I was having a crisis of faith. Most of us do—it’s not entirely novel. Either we question the fact of God or the sincerity of our belief. We don’t want to be fools and hypocrites. My crisis of faith, however, was different: I had reason to believe I was the antichrist.
I aced Bible college, stomped my seminary colleagues, and collected more honors than livestock at the county fair. Success fed my spiritual ambition. I wanted to build a mega-church, run for office, end war, alleviate poverty, cure cancer, star in a reality show, and walk on water. These were lofty goals, but in my mind, I had the spiritual charisma to achieve them.
I had grown bold, smart, strong, and which fed my antichrist inklings. The pieces seemed to fit.
What would the folks in my church think? I have a few announcements this morning. The Pierced Hands ministry will meet this afternoon. The Swollen Knees prayer meeting on Tuesday is moved to seven o’clock. And I am the antichrist. There might be a mass exodus, but, more likely, I predict an influx in our weekly attendance. Fanatics always draw a crowd. My better judgment told me that subtlety was a more effective strategy.
As I pastor, I manufactured smiles. Charm was my predominant quality. I laced sermons with humor and conversation with wit. I could get kids to giggle and old ladies to snort. Perhaps this steered from the typical caricature of the antichrist—the Russian tyrant, the Middle Eastern terrorist, the US president—but I was convinced the affable evangelical was a more likely candidate.
Subtlety is the mark of the beast. The antichrist is a con artist, not a carjacker. He is a magician, not a bully. He uses slight of hand, turn of phrase, and sustained eye contact to deceive. And he smiles.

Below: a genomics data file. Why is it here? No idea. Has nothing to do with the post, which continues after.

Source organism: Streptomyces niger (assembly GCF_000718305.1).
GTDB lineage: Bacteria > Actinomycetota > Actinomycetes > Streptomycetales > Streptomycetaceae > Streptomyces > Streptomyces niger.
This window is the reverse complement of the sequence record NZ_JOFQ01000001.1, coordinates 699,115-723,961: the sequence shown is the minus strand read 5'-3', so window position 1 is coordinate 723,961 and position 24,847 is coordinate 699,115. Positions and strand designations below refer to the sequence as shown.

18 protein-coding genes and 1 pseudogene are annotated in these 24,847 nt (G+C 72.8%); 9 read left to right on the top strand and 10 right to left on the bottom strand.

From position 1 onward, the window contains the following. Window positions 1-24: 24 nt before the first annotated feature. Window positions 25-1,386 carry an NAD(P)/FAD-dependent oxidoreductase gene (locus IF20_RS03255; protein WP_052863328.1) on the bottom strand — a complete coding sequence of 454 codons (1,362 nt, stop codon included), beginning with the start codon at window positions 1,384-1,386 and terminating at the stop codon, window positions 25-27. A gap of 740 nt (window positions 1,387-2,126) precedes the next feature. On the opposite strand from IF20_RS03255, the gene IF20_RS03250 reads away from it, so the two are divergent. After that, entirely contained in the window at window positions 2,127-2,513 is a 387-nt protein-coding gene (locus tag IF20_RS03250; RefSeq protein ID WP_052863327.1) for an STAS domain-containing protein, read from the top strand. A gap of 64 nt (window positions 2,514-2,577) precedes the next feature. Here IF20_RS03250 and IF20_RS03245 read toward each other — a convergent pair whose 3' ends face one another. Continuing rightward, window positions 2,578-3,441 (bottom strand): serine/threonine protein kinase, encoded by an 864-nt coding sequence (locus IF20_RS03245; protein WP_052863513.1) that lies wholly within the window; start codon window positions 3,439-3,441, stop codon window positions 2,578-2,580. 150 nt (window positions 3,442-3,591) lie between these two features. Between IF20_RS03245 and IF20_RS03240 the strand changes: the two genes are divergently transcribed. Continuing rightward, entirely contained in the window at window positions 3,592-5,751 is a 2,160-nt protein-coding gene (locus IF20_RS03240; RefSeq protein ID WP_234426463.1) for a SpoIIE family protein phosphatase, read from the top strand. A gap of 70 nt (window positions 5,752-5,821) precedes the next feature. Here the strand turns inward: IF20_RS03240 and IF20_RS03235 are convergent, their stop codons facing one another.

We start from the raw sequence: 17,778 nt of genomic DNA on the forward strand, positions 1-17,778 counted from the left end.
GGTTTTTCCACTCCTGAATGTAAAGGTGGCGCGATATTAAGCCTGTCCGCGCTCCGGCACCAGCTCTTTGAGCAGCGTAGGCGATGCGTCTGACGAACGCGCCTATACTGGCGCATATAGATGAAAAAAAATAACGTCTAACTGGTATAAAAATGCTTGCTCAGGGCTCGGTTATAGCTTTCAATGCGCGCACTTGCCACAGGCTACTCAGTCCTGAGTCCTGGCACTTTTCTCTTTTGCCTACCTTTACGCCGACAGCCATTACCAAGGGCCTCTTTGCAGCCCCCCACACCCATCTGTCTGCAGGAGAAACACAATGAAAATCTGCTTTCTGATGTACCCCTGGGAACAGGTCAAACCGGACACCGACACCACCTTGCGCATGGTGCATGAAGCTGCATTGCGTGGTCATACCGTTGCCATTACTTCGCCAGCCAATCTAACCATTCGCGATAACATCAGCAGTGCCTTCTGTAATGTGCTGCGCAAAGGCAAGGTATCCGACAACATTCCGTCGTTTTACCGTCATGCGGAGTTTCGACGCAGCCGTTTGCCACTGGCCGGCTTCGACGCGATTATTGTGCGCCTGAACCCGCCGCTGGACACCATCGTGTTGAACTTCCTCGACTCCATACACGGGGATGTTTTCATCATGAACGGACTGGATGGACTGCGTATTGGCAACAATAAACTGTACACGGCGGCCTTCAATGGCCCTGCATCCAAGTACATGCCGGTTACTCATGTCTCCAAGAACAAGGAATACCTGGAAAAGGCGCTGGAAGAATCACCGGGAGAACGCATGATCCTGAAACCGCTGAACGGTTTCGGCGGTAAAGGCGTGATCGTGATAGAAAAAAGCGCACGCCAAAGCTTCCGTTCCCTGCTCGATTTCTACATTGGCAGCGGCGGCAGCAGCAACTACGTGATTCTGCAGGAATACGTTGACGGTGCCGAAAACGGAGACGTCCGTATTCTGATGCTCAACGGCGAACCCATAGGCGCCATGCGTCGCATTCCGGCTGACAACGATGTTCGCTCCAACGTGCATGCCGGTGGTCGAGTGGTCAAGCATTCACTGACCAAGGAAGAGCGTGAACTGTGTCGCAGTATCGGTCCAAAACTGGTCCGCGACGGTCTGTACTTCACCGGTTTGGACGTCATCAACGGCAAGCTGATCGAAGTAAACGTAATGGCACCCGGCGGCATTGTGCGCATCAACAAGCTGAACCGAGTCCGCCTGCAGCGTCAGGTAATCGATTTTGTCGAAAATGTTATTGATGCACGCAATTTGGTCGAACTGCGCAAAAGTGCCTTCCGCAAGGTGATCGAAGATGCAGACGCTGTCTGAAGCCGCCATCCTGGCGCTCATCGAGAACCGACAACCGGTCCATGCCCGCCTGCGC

I could mask a wicked heart with morality and bury a lie in the deck. I could preach the gospel of self-improvement, self-fulfillment, and self-actualization. Preach cheap grace—shallow friendships, minimal sacrifice, euphoric worship—and tickle people’s ears. The gospel of the con-Christ, the slight-of-hand Jesus.
The foolproof route to apostasy is to skirt the topic of Jesus altogether: speak solely to the Self. Use phrases like Reach YOUR full potential; Chase YOUR dreams; Embrace YOUR destiny. Strip people of the word obedience, and fixate on improvement. Show people how to smile. The antichrist’s job would be easy in America. Our culture is ready for such a time as this. Perhaps I’m the man to lead it. Then again, I may just be an average, self-possessed Christian.
NOTE: I wrote this several years ago after mixing up my pronouns while singing worship songs. Instead of singing "Thy will be done," for example, I'd sing "My will be done." It worried me. I submitted the article to a few online magazines. No one took it. Yesterday I resurrected it for a sermon on testing the spirits (1 John 4:1-6). When I read it to my congregation, the silence was eerie. I hope I didn't get myself in trouble!